This mummy em­broi­dery artist turns her daugh­ter’s draw­ings into whim­si­cal jew­ellery and hoops. It’s their spe­cial way of bond­ing.

Young Parents (Singapore) - - Contents -

This mummy em­broi­dery artist turns her daugh­ter’s draw­ings into whim­si­cal jew­ellery and hoops.

As in most homes, fam­ily por­traits map the white walls of Inez Inez’s three-bed­room apart­ment, where she lives with her videodi­rec­tor hus­band, Ben­jamin Siow, 41, and their two chil­dren, Miya, six, and Tyler, three. But un­like most fam­i­lies’ por­traits – smil­ing selfies or stu­dio set-ups – theirs are cre­ated by Inez with nee­dle and thread, based off her daugh­ter’s doo­dles. De­cid­edly ar­ti­sanal – and if you like the idea, she can do the same for you, too.

Inez, 41, is an em­broi­dery artist with her own label, Inez De­signs. She spends up to seven hours a day at a makeshift work­sta­tion in her bed­room, pro­duc­ing what she calls “colour­ful, bo­hemian, eclec­tic, with a touch of kitsch” embroidered works. She first sketches them – they are ei­ther cus­tomised projects or one-of-a-kind de­signs. Then, she hand­stitches them onto fab­ric, and fash­ions them into neck­laces, brooches, and badges, or embroidered art hoops. These she sells at www.inez-de­ – hoops for $150 to $300; brooches and neck­laces for $59 to $169.

When Inez started her label in 2010, she wasn’t sell­ing her embroidered works; she sold hand­made jew­ellery on the side while work­ing full-time as a fash­ion mer­chan­diser.

She sold her first embroidered piece only in late 2016 – a piece com­mis­sioned by a friend of a friend. She had picked up cross-stitch, then other forms of em­broi­dery, while preg­nant with her son.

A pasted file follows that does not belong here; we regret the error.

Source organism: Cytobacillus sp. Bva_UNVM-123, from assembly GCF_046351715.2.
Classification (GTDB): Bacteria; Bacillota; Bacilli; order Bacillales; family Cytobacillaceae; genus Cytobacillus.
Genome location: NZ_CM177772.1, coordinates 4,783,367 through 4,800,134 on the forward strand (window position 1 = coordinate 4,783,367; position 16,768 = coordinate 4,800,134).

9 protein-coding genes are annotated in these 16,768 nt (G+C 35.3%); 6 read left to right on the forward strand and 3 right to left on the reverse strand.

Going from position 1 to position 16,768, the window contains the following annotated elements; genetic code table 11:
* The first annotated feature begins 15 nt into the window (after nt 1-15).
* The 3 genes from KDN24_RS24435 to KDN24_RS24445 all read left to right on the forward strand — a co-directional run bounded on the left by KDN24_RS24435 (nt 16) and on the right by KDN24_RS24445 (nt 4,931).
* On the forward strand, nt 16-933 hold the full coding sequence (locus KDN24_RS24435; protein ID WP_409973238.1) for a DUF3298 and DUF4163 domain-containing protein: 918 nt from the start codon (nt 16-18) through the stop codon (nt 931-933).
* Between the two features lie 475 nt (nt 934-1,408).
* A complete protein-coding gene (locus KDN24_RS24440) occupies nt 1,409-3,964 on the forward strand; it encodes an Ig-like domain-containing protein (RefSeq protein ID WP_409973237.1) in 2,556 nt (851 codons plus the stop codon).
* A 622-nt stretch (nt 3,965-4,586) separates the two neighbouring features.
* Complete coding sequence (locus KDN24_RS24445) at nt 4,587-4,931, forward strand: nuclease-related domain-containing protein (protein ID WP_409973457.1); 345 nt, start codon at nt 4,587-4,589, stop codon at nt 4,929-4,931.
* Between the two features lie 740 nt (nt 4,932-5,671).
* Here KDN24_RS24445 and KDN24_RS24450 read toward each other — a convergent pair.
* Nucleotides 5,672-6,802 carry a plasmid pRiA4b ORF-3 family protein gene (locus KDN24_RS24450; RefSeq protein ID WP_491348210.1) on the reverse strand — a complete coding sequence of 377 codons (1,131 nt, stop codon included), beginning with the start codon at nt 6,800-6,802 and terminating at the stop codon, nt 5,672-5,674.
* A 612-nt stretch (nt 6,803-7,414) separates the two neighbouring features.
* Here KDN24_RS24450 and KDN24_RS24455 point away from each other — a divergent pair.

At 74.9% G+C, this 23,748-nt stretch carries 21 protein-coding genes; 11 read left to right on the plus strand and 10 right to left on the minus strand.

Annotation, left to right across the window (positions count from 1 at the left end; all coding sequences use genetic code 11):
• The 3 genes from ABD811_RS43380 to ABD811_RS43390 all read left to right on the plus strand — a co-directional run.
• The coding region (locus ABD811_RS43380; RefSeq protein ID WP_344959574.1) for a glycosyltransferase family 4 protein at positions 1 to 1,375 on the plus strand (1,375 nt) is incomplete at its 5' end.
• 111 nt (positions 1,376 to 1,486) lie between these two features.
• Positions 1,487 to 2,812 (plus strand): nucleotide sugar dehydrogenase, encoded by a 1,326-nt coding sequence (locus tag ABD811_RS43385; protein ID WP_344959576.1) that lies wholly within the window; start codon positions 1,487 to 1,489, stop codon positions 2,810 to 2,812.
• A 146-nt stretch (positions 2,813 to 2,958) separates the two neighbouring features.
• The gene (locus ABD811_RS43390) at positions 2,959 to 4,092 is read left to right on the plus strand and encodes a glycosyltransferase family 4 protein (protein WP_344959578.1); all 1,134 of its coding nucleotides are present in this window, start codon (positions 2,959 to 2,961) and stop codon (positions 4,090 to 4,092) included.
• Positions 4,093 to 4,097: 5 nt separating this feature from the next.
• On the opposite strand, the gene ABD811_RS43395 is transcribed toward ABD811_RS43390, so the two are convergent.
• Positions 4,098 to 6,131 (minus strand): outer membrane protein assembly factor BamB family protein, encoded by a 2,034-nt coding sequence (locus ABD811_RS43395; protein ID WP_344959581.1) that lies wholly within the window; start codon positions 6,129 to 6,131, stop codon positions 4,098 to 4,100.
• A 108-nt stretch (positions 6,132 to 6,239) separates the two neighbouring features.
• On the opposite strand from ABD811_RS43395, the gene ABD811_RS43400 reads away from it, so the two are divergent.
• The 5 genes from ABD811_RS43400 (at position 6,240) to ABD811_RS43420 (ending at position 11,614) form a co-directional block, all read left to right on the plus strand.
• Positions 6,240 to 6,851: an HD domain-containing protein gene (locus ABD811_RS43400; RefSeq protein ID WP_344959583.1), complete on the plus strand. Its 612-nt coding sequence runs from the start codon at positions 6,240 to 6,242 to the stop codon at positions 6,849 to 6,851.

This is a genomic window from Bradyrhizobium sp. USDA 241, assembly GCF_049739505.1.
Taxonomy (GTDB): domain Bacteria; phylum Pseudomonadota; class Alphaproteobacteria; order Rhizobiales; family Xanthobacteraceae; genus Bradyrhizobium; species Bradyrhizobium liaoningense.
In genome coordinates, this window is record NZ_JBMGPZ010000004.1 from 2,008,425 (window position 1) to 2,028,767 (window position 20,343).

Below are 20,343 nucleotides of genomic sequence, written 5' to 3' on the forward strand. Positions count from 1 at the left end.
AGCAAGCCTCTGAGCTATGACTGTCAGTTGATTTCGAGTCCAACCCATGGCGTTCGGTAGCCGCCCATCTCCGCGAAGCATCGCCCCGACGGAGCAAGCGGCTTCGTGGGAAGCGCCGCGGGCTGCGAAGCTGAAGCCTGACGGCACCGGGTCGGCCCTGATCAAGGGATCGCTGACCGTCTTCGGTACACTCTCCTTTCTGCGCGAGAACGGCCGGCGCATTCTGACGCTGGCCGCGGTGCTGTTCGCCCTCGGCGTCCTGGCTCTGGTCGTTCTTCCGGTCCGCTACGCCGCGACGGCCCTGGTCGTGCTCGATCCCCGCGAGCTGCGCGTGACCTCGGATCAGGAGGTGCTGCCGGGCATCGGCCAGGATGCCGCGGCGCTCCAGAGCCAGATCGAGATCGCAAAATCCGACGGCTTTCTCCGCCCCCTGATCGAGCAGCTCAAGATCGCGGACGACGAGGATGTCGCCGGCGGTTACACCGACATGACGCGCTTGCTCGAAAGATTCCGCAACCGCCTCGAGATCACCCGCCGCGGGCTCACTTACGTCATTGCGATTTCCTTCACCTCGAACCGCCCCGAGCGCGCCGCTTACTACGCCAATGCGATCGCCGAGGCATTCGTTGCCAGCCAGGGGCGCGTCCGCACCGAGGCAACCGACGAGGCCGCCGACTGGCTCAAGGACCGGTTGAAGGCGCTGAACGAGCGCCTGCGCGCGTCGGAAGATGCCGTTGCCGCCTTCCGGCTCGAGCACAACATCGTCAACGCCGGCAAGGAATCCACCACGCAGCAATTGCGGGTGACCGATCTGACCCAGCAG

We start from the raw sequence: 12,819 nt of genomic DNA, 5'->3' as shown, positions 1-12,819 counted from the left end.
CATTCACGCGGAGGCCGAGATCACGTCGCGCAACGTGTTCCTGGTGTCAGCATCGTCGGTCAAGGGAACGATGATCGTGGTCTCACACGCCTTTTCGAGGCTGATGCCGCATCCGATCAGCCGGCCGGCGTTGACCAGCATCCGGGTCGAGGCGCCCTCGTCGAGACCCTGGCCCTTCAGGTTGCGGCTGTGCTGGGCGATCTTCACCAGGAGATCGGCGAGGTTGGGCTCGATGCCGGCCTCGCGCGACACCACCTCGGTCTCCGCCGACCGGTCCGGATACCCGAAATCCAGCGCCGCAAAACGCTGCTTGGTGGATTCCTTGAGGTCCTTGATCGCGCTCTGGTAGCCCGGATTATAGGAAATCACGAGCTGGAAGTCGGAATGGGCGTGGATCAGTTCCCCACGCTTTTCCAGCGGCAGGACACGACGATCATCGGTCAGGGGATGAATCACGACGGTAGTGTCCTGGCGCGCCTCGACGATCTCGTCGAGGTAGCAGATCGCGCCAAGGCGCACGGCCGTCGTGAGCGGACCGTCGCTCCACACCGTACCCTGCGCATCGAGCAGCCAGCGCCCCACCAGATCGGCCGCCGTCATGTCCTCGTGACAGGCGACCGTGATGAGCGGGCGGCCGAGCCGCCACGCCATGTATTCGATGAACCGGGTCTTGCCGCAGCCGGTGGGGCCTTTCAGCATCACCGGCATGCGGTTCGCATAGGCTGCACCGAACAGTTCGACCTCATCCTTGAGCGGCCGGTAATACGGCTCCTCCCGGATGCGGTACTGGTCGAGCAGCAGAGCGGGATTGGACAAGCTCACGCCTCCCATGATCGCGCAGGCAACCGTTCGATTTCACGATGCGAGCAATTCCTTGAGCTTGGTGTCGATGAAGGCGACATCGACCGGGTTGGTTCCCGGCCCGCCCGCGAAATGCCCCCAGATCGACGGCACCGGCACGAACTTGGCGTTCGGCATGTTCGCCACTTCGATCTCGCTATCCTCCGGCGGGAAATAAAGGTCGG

“I en­joyed cross-stitch, but it got mun­dane,” she says. “So I de­cided to learn other kinds of em­broi­dery. Video tu­to­ri­als on­line helped. It was dif­fi­cult when I first started, but I prac­tised in­ces­santly till I got the hang of it.”

Be­fore long, Inez was in­cor­po­rat­ing thread­work into her jew­ellery, and cre­at­ing embroidered hoops for her­self and her friends.

The tools of her trade are sim­ple. For her hoop pieces, she uses medium-weight quilt­ing cot­ton as the base fab­ric – it’s thin enough to trace her de­signs over be­fore she be­gins stitch­ing. For neck­laces and brooches, she uses felt and tulle, and suede as back­ing. For threads, she is par­tial to those by US brand DMC for its soft­ness and vi­brancy.

Inez also rec­om­mends brows­ing DMC’s web­site for free pat­terns and in­struc­tions. A fan of mixing me­dia, she in­cor­po­rates beads, se­quins and crys­tals into her de­signs.

She is now ex­per­i­ment­ing with dif­fer­ent fab­rics and in­cor­po­rat­ing paint. The ma­te­ri­als are easy to find, she says. “Spot­light and craft stores in Chi­na­town sell all the ba­sic ma­te­ri­als you need. Fab­rics are also eas­ily avail­able at any lo­cal craft store.”

On top of her daily out­put, Inez has themed col­lec­tions of hoop em­broi­dery and ac­ces­sories, re­leased ev­ery three to six months. Her first was Se­cret Gar­den; the sec­ond was Lo­te­ria, in­spired by a book on the Mex­i­can card game she had picked up dur­ing a li­brary ex­cur­sion with avid doo­dler Miya – the in­spi­ra­tion for Inez’s favourite per­sonal pro­ject.

Ti­tled “She Draws I Thread”, it is a se­ries of whim­si­cal works rang­ing from stick-fig­ure fam­ily por­traits (which Miya draws ev­ery week) to mini sto­ries in­volv­ing princesses, an­i­mals, and strange, mag­i­cal lands. These are not for sale, al­though Inez can cre­ate sim­i­lar cus­tomised ones.

“Miya draws daily, and it’s a spe­cial time we have to­gether when we sit down and share jokes, and she ex­plains to me the sto­ries be­hind her doo­dles. Oc­ca­sion­ally, she re­quests that I work on a spe­cific work of hers.”

What she does is cre­ative and chal­leng­ing, and the em­broi­dery process repet­i­tive, but Inez ap­pre­ci­ates its med­i­ta­tive as­pect. “It clears my mind, and I al­ways feel bet­ter af­ter that.”

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